Under any of the conditions described in 250.114(1) through (4), exposed non–current-carrying metal parts of cord-and-plug-connected equipment likely to become energized shall be grounded.

Exception: Listed tools, listed appliances, and listed equipment covered in 250.114(2) through (4) shall not be required to be grounded where protected by a system of double insulation or its equivalent. Double insulated equipment shall be distinctively marked.

(3) In residential occupancies:

a. Refrigerators, freezers, and air conditioners

b. Clothes-washing, clothes-drying, dish-washing machines; kitchen waste disposers; information technology equipment; sump pumps and electrical aquarium equipment

c. Hand-held motor-operated tools, stationary and fixed motor-operated tools, light industrial motor-operated tools

d. Motor-operated appliances of the following types: hedge clippers, lawn mowers, snow blowers, and wet scrubbers

e. Portable handlamps

I would argue that it is better to leave the 2 wire receptacles as such, replace the worn ones with new 2 wire receptacles, use GFCI protection if you wish, and work equipment ground conductors to the locations that serve items listed above."

2-wire receptacle - Mike Holt's Forum

Last edited by Michael Thomas; 04-22-2008 at 04:48 AM.

9. ## Re: GFCI outlers for ungrounded circuits

250.114 is being misapplied by the poster. It is one of those code sections that is aimed at manufacturers, and dovetails nicely with the UL standards under which the appliances are tested.

Indeed, were it not got the grounding of the appliance case, there would be very little reason for that third wire, and we'd still be using two-prong plugs and receptacles.

Let's put it all in context: this requirement, and the debates behind it, go back at least to WW2, with a particular surge in the early '60's, as three-prong receptacles were becoming common. UL really had, up until then, no basis to require the case to be grounded. There was even a time when the case was commonly ungrounded, or bonded to the neutral. FWIW, the two-prong plug was modified (neutral side made wider) specifically to prevent the case becoming 'hot' by inserting the plug wrong.

So ... we're up to the '60's. The three prong cord has become common - what to do when the home has two prong receptacles? Not until decades later - after the GFCI had proven itself - was an alternative to rewiring the house accepted by the NEC.

After great debate, it was accepted that a GFCI was an acceptable substitution for grounding the appliance, and that you could use three-prong receptacles, with GFCI protection, in these cases. This applies no matter what appliances are installed. In short, the code folks felt GFCI protection was preferable to removed ground prongs.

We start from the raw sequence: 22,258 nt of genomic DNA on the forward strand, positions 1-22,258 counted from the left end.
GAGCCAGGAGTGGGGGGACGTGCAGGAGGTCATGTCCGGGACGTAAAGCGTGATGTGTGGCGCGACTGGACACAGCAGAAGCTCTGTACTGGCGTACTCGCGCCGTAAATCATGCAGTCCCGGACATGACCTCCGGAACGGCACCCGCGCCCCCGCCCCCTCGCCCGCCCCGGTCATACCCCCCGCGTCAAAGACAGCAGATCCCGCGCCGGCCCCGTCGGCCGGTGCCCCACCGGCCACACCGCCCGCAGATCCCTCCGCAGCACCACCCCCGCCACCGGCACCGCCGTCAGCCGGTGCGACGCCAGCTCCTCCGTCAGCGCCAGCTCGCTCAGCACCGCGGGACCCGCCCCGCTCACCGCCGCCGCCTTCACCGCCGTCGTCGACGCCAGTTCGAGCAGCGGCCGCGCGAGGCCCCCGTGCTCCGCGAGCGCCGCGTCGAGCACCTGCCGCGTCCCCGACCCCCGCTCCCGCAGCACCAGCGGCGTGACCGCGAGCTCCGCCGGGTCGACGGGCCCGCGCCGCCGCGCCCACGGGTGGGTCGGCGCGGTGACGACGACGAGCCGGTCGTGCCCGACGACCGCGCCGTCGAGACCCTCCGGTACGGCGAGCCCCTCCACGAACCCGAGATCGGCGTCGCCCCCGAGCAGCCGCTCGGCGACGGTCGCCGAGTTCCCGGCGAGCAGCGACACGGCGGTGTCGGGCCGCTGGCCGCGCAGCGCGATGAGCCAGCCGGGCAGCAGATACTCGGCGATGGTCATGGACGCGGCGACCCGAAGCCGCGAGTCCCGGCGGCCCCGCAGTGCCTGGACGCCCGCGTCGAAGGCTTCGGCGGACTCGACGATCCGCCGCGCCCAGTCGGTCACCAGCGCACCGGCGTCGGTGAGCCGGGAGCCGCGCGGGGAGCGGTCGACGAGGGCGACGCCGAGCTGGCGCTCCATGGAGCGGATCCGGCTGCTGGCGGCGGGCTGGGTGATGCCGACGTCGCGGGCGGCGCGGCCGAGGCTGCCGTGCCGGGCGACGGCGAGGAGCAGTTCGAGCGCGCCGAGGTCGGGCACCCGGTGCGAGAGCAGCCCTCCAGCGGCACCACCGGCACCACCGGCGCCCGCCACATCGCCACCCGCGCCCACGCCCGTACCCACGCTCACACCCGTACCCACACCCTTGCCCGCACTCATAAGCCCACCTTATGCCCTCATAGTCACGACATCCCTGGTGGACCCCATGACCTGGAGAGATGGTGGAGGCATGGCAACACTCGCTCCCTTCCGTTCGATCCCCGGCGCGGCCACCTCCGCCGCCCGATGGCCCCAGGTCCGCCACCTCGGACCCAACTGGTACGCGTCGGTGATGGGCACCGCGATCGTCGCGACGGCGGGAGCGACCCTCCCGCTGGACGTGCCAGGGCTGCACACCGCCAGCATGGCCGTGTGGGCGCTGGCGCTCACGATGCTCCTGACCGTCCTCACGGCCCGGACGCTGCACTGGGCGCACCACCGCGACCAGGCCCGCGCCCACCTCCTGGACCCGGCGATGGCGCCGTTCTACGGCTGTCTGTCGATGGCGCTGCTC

The one area where the use of a GFI, in place of grounding, has problems is one of utility, not safety. That is, some electronics (certain fluorescent lamp ballasts, certain surge suppressors, certain timers and photocells, etc) need an effective ground path to operate properly.

As for multi-wire circuits .... AKA "shared neutrals" .... the run of wire from the panel to the first junction box is very often a multi-wire branch circuit. That is, there are two 'hot' wires using the same neutral wire. At that first junction box, the circuits separate, going off in different directions.
This was done to reduce the clutter, and number of wires, in the panel. The practice also resulted in fewer wires having to enter the panel, or clutter up the attic.

Where a neutral is common to two circuits, you need to either use a two-pole AFCI or GFCI breaker ... or install the protection after the circuits are separated.

A two-pole GFCI breaker will meet the code requirements for replacing two-prong receptacles with three-prong ones. No AFCI breaker will meet these requirements.

An AFCI is NOT a GFCI. You will still need to put a GFCI in the circuit somewhere, if you want to change the receptacles.

10. ## Re: GFCI outlers for ungrounded circuits

Originally Posted by John Steinke
Where a neutral is common to two circuits, you need to either use a two-pole AFCI or GFCI breaker ... or install the protection after the circuits are separated.

John,

I had thought that the two-pole or handle-tie rule was only if the circuits were connected to the same device, such as when they are attached to different outlets of a duplex receptacle outlet. I see this at dishwasher/disposals regularly. At least, this is the way I learned it. Could this have changed in the past few years?